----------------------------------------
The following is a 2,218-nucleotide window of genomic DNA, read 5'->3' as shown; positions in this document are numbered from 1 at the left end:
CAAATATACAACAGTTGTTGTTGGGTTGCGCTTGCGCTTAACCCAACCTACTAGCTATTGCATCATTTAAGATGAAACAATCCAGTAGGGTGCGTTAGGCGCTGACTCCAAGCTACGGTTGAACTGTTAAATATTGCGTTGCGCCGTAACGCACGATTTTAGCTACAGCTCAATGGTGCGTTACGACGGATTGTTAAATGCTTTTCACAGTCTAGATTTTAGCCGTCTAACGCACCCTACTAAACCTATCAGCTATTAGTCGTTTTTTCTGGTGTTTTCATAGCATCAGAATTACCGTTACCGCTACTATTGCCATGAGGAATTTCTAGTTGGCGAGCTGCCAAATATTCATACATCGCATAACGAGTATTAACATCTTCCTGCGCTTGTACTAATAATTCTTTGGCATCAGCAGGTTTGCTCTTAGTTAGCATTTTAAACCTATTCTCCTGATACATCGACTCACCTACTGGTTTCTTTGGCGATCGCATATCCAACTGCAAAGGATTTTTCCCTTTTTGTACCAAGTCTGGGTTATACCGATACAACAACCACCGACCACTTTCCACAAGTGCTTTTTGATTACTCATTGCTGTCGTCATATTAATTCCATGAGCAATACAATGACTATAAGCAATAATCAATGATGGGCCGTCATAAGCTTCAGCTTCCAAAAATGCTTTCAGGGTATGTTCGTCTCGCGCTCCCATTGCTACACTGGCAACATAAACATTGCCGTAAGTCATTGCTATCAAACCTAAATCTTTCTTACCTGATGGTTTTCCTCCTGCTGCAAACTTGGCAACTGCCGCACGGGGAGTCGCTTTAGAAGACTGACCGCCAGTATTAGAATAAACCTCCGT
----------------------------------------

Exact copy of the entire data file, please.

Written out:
The following is a 2,218-nucleotide window of genomic DNA, read 5'->3' as shown; positions in this document are numbered from 1 at the left end:
CAAATATACAACAGTTGTTGTTGGGTTGCGCTTGCGCTTAACCCAACCTACTAGCTATTGCATCATTTAAGATGAAACAATCCAGTAGGGTGCGTTAGGCGCTGACTCCAAGCTACGGTTGAACTGTTAAATATTGCGTTGCGCCGTAACGCACGATTTTAGCTACAGCTCAATGGTGCGTTACGACGGATTGTTAAATGCTTTTCACAGTCTAGATTTTAGCCGTCTAACGCACCCTACTAAACCTATCAGCTATTAGTCGTTTTTTCTGGTGTTTTCATAGCATCAGAATTACCGTTACCGCTACTATTGCCATGAGGAATTTCTAGTTGGCGAGCTGCCAAATATTCATACATCGCATAACGAGTATTAACATCTTCCTGCGCTTGTACTAATAATTCTTTGGCATCAGCAGGTTTGCTCTTAGTTAGCATTTTAAACCTATTCTCCTGATACATCGACTCACCTACTGGTTTCTTTGGCGATCGCATATCCAACTGCAAAGGATTTTTCCCTTTTTGTACCAAGTCTGGGTTATACCGATACAACAACCACCGACCACTTTCCACAAGTGCTTTTTGATTACTCATTGCTGTCGTCATATTAATTCCATGAGCAATACAATGACTATAAGCAATAATCAATGATGGGCCGTCATAAGCTTCAGCTTCCAAAAATGCTTTCAGGGTATGTTCGTCTCGCGCTCCCATTGCTACACTGGCAACATAAACATTGCCGTAAGTCATTGCTATCAAACCTAAATCTTTCTTACCTGATGGTTTTCCTCCTGCTGCAAACTTGGCAACTGCCGCACGGGGAGTCGCTTTAGAAGACTGACCGCCAGTATTAGAATAAACCTCCGT